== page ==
Back in London, Gogol shares drinks with Minister Gray and M in M's office. Gogol wants to commend Bond for his heroics by awarding him the Order of Lenin, making Bond the first non-Soviet citizen to receive the medal. Moneypenny, meanwhile, worries about the fate of the missing Bond, fearing the worst. Sitting in a Winnebago outside of Stacey's house, Q uses the snooper dog device to take a look inside and finds her with Bond in the shower. The film ends with the two of them disappearing behind the shower curtain, with Stacey saying "Oh, James!"
The theme song for A View to a Kill was performed by English rock band Duran Duran. The band was selected to do the song after bassist John Taylor approached Cubby Broccoli at a party and asked him, somewhat drunkenly, "When are you going to get someone decent to do one of your theme songs?"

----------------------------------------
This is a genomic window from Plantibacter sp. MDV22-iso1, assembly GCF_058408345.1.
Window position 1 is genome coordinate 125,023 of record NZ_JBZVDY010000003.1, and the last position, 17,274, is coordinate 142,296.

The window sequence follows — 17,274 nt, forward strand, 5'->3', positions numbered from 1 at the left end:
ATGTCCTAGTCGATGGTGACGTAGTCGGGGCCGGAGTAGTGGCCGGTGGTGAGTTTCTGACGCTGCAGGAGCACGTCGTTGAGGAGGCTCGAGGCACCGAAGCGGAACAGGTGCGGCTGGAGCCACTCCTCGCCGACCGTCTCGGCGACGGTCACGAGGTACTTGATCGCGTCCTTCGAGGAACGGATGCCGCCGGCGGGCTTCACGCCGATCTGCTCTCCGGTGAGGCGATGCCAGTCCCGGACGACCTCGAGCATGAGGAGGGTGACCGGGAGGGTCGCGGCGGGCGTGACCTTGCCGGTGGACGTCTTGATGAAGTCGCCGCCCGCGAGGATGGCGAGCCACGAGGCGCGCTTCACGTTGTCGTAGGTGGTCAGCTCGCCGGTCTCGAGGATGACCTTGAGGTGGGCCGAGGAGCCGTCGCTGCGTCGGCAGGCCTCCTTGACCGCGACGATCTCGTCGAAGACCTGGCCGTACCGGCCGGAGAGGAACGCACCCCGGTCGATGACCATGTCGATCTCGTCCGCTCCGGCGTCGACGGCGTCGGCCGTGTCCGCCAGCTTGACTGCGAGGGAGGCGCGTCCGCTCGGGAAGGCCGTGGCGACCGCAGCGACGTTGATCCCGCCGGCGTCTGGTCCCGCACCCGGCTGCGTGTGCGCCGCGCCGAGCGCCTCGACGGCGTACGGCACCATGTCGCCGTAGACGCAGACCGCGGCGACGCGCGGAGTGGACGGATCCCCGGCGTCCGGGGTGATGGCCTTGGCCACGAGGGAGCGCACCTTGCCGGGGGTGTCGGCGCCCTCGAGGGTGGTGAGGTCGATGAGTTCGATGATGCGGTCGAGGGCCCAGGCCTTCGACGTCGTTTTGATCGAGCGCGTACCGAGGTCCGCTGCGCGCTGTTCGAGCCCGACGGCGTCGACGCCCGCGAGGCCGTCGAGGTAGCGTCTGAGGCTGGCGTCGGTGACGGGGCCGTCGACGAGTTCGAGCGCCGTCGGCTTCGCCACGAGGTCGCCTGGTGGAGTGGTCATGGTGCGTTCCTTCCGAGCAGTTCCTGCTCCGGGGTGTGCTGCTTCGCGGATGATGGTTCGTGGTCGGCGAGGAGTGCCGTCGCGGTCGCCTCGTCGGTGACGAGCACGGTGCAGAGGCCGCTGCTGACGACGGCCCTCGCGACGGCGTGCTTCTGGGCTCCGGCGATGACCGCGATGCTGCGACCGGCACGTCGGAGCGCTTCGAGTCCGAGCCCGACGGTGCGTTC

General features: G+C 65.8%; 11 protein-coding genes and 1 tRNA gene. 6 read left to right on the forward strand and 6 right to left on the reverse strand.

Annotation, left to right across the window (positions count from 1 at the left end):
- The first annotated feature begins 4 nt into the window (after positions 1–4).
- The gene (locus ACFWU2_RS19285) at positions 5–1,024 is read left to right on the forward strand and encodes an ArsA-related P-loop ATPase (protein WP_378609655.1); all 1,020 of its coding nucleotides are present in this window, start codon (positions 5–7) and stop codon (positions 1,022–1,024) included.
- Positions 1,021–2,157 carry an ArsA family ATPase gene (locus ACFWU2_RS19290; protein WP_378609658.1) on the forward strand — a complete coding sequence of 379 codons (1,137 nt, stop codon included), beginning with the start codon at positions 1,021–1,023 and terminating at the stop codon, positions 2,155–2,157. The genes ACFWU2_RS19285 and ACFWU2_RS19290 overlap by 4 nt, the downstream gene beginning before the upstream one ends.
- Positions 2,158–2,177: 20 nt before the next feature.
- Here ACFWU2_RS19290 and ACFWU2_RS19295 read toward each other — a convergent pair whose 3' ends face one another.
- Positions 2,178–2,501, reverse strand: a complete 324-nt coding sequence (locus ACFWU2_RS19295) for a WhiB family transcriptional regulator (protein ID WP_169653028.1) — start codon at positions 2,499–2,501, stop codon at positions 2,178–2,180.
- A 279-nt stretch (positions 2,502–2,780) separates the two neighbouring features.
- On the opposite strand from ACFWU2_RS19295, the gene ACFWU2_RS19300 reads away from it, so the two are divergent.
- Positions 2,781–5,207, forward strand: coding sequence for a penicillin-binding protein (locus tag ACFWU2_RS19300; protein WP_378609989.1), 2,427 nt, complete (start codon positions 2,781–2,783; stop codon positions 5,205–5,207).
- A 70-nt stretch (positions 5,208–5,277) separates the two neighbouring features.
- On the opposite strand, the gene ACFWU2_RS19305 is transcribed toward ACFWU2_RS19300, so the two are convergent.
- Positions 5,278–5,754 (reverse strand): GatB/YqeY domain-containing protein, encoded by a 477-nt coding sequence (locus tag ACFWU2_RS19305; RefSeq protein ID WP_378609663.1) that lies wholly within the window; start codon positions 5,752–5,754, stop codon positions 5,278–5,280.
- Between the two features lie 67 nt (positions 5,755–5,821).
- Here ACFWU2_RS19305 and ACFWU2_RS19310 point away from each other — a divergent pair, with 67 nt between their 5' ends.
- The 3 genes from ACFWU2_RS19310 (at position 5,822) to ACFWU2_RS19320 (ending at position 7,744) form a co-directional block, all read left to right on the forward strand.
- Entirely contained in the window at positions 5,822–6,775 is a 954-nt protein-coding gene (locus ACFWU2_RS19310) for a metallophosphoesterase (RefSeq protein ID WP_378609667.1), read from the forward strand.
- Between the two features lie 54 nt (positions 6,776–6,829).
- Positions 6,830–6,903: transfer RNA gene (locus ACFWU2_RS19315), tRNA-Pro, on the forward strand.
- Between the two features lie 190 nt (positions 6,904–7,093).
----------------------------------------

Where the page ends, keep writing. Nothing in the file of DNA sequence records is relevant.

The score for the film was again composed by John Barry in his tenth and penultimate contribution to the Bond series.
A View to a Kill is ranked consistently as one of, if not the, worst James Bond films. Criticisms are commonly levelled at the fact that Roger Moore was fifty-seven years old during filming, the weak Bond girl in Stacey Sutton, and the fact that the plot is a poorly told rehash of Goldfinger. However, Christopher Walken's performance as the villain and the Duran Duran theme song have received praise.